I hope everyone celebrating Thanksgiving today is having a wonderful holiday. And I hope you’re taking care of yourselves in all of the most important ways, including attending to your mental health, and that you will continue to do so throughout this Holiday season. Stay safe and warm!

What the Jobs I’ve Held Have Taught Me About Myself

I’ve held several different jobs, in different fields. Some I have liked and felt were a good fit. Others I simply tolerated but did not feel comfortable doing or enjoy. I believe my experience is pretty typical of most workers. Here I’d like to consider the reasons behind why certain jobs were “right for me” and certain jobs weren’t. I think you can learn a lot about yourself based on the kinds of jobs you do well in and those you don’t, those that inspire you and those that drain you.

I have worked as a childcare professional, as both a private babysitter and in group settings (daycare and gym kids’ club). From this line of work, I have learned that I enjoy creativity in my job. For example, I got to make up games, do crafts, and make lots of cool things with Legos with the kids. However, the chaotic, unpredictable nature of children and working in child care do not jive with my spirit but instead cause me anxiety.

I have worked as a caregiver to the elderly via a senior care agency. I enjoyed the solo nature of this work —not having any coworkers—because I worked with private clients and generally in private homes. Even when I would go to a nursing home, assisted living facility, or hospital, I worked one-on-one with the client. I also really enjoyed hearing my elderly clients’ stories and life experiences from past eras, as I love history, and it intrigues me. However, similar to child care, it caused me great anxiety to have someone’s life in my hands or to have to respond quickly and competently to unexpected scenarios arising, such as dementia-related outbursts or medical emergencies. I am not great “on my feet” and feel much more secure when I have gotten the chance to prepare. Driving these clients (in my own car, no less) was also risky and stressful.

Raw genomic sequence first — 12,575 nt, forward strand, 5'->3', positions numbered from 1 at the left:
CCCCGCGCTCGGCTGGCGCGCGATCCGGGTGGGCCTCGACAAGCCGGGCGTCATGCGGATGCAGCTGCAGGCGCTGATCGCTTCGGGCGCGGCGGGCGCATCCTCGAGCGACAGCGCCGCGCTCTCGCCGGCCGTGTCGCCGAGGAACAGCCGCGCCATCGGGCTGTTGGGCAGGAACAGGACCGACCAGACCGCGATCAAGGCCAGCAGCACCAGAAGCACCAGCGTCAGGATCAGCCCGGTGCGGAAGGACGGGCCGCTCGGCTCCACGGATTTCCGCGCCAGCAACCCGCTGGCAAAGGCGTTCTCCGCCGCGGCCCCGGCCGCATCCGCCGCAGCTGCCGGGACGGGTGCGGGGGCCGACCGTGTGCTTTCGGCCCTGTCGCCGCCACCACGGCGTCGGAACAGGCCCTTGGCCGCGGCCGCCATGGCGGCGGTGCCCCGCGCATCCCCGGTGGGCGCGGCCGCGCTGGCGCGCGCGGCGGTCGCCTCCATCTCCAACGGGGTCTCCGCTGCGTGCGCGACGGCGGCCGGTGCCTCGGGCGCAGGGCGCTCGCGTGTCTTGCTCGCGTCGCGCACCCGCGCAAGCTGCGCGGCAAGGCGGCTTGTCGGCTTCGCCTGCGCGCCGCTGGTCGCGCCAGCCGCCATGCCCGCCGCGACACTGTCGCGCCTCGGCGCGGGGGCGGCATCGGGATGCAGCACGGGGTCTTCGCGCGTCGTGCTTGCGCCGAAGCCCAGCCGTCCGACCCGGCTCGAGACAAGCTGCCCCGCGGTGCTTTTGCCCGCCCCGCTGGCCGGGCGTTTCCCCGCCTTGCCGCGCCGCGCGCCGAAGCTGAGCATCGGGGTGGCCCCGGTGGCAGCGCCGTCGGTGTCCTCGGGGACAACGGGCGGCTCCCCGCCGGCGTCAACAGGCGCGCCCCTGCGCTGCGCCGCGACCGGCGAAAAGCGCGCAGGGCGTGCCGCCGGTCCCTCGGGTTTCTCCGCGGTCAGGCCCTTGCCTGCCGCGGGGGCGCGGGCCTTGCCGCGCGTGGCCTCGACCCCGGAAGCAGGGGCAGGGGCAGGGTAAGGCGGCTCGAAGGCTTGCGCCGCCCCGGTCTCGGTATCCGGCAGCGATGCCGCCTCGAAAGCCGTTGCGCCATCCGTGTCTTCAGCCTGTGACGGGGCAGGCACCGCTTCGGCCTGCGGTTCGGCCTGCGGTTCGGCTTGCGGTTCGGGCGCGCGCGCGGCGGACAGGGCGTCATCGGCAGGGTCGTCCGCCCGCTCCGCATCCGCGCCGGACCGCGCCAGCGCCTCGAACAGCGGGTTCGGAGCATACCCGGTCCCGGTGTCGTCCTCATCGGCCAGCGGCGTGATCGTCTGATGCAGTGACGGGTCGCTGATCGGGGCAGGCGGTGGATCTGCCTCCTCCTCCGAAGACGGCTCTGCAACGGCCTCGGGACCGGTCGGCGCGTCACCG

I have worked as a retail manager. I enjoyed, once again, the solo nature of this work. I worked in a tiny gift shop owned by an individual with two other managers in charge of the store. I worked second shift and was the only employee in the shop during my shift. Not even the owner was around unless he happened to drop by for a few minutes to take care of some business. I had great responsibilities including ordering stock, money- counting, ensuring shop security, etc. As a result, I took great pride in my job and enjoyed not being micromanaged by anybody. However, it was stressful not having anybody around to help when the shop was very busy or when I had to deal with irate customers.

I have worked as an at-home transcriptionist. The work was legal transcription of a court reporter’s audio files. It required incredible attention to detail and constant focus. I enjoyed using my grammar and spelling strengths in this position, the lack of coworkers and micromanagement, and the ability to take breaks when needed. I could stop early for the day and wake up to do work in the middle of the night if I wanted, as long as I got the work done by the deadline. However, the work was incredibly tedious and mentally-draining.

I have worked as a patient observer. This job was a non-medical position in a hospital emergency room that required me to do room searches and personal searches of patients deemed to be homicidal or suicidal, in order to protect everybody’s safety. It required me never to take my eyes off the patient and to ensure they didn’t have anything they could hurt themselves or others with, such as pens, scissors, or sheets (they might hang themselves). I was constantly pitted between what my supervisors wanted me to do and what the nurses on the floor wanted to be done, and this actually caused me to feel much greater anxiety and insecurity than working with violent patients.